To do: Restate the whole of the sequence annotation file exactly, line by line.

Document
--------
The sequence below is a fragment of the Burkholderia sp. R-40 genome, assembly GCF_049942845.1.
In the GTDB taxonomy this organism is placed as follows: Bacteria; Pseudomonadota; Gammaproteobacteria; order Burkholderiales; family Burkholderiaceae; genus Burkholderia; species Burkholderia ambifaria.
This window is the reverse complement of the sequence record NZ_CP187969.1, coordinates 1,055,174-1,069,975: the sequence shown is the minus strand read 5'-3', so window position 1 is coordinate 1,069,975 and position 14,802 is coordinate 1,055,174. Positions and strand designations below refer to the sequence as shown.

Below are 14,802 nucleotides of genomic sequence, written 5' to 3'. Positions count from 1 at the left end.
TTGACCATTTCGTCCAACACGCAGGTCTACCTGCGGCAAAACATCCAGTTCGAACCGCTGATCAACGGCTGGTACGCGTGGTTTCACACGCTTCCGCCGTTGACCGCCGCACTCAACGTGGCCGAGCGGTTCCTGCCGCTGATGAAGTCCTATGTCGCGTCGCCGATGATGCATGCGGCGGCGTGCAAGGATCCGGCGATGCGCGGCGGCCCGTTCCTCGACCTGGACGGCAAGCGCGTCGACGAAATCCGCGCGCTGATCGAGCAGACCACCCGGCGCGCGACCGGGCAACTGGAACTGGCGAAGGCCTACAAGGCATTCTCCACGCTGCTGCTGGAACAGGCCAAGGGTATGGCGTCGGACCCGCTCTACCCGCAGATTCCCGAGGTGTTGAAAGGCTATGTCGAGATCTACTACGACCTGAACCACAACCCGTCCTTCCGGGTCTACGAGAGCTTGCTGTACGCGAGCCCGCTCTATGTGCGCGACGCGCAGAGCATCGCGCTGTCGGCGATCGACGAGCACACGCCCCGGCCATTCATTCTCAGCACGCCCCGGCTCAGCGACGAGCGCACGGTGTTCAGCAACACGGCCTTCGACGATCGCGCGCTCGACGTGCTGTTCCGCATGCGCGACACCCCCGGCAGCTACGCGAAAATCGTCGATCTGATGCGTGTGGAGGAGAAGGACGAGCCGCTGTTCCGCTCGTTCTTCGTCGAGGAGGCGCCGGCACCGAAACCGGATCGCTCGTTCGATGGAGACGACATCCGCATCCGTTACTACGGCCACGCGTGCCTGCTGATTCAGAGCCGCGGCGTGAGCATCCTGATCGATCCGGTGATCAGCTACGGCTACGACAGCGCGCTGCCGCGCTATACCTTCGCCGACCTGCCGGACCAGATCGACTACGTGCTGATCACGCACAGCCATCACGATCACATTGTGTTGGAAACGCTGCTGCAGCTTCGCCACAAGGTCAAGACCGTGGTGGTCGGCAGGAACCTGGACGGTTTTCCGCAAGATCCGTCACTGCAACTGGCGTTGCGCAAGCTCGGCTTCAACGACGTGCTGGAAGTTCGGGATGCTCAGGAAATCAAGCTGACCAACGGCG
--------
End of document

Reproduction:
The sequence below is a fragment of the Burkholderia sp. R-40 genome, assembly GCF_049942845.1.
In the GTDB taxonomy this organism is placed as follows: Bacteria; Pseudomonadota; Gammaproteobacteria; order Burkholderiales; family Burkholderiaceae; genus Burkholderia; species Burkholderia ambifaria.
This window is the reverse complement of the sequence record NZ_CP187969.1, coordinates 1,055,174-1,069,975: the sequence shown is the minus strand read 5'-3', so window position 1 is coordinate 1,069,975 and position 14,802 is coordinate 1,055,174. Positions and strand designations below refer to the sequence as shown.

Below are 14,802 nucleotides of genomic sequence, written 5' to 3'. Positions count from 1 at the left end.
TTGACCATTTCGTCCAACACGCAGGTCTACCTGCGGCAAAACATCCAGTTCGAACCGCTGATCAACGGCTGGTACGCGTGGTTTCACACGCTTCCGCCGTTGACCGCCGCACTCAACGTGGCCGAGCGGTTCCTGCCGCTGATGAAGTCCTATGTCGCGTCGCCGATGATGCATGCGGCGGCGTGCAAGGATCCGGCGATGCGCGGCGGCCCGTTCCTCGACCTGGACGGCAAGCGCGTCGACGAAATCCGCGCGCTGATCGAGCAGACCACCCGGCGCGCGACCGGGCAACTGGAACTGGCGAAGGCCTACAAGGCATTCTCCACGCTGCTGCTGGAACAGGCCAAGGGTATGGCGTCGGACCCGCTCTACCCGCAGATTCCCGAGGTGTTGAAAGGCTATGTCGAGATCTACTACGACCTGAACCACAACCCGTCCTTCCGGGTCTACGAGAGCTTGCTGTACGCGAGCCCGCTCTATGTGCGCGACGCGCAGAGCATCGCGCTGTCGGCGATCGACGAGCACACGCCCCGGCCATTCATTCTCAGCACGCCCCGGCTCAGCGACGAGCGCACGGTGTTCAGCAACACGGCCTTCGACGATCGCGCGCTCGACGTGCTGTTCCGCATGCGCGACACCCCCGGCAGCTACGCGAAAATCGTCGATCTGATGCGTGTGGAGGAGAAGGACGAGCCGCTGTTCCGCTCGTTCTTCGTCGAGGAGGCGCCGGCACCGAAACCGGATCGCTCGTTCGATGGAGACGACATCCGCATCCGTTACTACGGCCACGCGTGCCTGCTGATTCAGAGCCGCGGCGTGAGCATCCTGATCGATCCGGTGATCAGCTACGGCTACGACAGCGCGCTGCCGCGCTATACCTTCGCCGACCTGCCGGACCAGATCGACTACGTGCTGATCACGCACAGCCATCACGATCACATTGTGTTGGAAACGCTGCTGCAGCTTCGCCACAAGGTCAAGACCGTGGTGGTCGGCAGGAACCTGGACGGTTTTCCGCAAGATCCGTCACTGCAACTGGCGTTGCGCAAGCTCGGCTTCAACGACGTGCTGGAAGTTCGGGATGCTCAGGAAATCAAGCTGACCAACGGCG